A closer view of a spreading ocean ridges where asthenospheric mantle rises toward the surface to form new oceanic lithospheric plates. A small portion (about 5%) of the rising asthenospheric mantle melts and the melted portion then freezes at or near the seafloor to form the igneous rocks of the oceanic crust. 95% of the rising asthenospheric mantle never melts but simply flows upwards to form the lithospheric mantle portion of the newly formed oceanic lithospheric plate. In the process of rising, the mantle rocks cool and become more rigid and brittle. The high elevation of a spreading oceanic ridge is due to the fact that the rocks of the newly formed plate are hotter under the ridge than they are after they have cooled for millions of years. Being hotter, the oceanic plate at the ridge is thermally expanded compared to older and colder parts of the plate. This cooling continues for about 100 million years. Reminders: The crust is the upper part part of the lithosphere. The lithosphere is the “plate” comprised of the crust above an underlying layer of “lithospheric” mantle. Some fine points: Fast-spreading ridges lack the faulted valleys of slow-spreading ridges. Continental rifts are zone of extension that are slowly pulling apart a continental plate. The East African Rift is a famous example. The Red Sea is a newly developing ocean resulting from the rifting of the Arabian Peninsula away from Africa. The Basin Range Province in Nevada, Utah, and southeastern Oregon is a broad region that has extended over 50% in the past 50 million years. Earthquakes occur as rocks “snap, crackle, and pop” at divergent boundaries boundaries. In detail, plate motions occur in “jerks” and the jerks are earthquakes.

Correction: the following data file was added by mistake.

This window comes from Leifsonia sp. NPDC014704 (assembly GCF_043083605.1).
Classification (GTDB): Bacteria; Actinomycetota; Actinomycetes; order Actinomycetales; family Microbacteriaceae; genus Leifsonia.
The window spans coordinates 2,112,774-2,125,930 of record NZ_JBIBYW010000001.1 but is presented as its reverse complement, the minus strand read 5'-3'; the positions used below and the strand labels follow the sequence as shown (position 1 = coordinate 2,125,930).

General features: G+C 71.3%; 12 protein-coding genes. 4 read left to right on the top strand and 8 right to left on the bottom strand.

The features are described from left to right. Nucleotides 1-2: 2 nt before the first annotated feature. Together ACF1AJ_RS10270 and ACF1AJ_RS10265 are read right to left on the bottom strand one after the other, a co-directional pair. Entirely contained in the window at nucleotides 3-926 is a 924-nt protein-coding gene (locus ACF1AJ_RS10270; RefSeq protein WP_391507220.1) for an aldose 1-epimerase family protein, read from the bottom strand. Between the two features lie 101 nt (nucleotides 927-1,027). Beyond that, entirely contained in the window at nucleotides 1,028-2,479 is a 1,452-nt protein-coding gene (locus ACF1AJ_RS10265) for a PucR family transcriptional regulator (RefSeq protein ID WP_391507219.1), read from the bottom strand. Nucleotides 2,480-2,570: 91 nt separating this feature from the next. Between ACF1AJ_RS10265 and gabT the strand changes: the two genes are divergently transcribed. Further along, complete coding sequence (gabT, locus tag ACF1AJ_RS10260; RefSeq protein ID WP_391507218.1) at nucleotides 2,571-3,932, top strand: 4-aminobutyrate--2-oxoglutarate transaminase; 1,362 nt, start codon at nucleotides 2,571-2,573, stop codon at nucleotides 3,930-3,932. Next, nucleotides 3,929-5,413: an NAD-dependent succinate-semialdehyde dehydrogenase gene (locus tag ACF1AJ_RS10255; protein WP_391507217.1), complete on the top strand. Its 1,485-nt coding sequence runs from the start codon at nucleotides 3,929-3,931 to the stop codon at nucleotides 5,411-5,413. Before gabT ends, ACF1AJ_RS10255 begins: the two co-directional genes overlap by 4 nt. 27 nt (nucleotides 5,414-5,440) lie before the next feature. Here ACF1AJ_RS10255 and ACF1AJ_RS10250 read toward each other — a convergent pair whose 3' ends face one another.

The most complex kind of boundary is convergent plate boundaries. We distinguish three kinds of convergent boundaries: 1. Two oceanic plates converge and one plate subducts (as in the Marianas Trench of the western Pacific Ocean). 2. An oceanic plate converges with a continent plate and subducts beneath the “leading edge” of the continent (as in the Cascadia subduction zone of the Pacific Northwest or at the Peru – Chile Trench along the western side of South America). 3. Two continental plates converge resulting in a “geologic train wreck” where continental crust piles up to form a mountain range (as in the Himalayas where the Indian and Asian plates collide). Remember that rocks of the continental crust are lower density than mantle rocks, so continental crust cannot “subduct” into the mantle. If continental rocks are pushed into the mantle, they will pop up again like a piece of Styrofoam pushed into a swimming pool.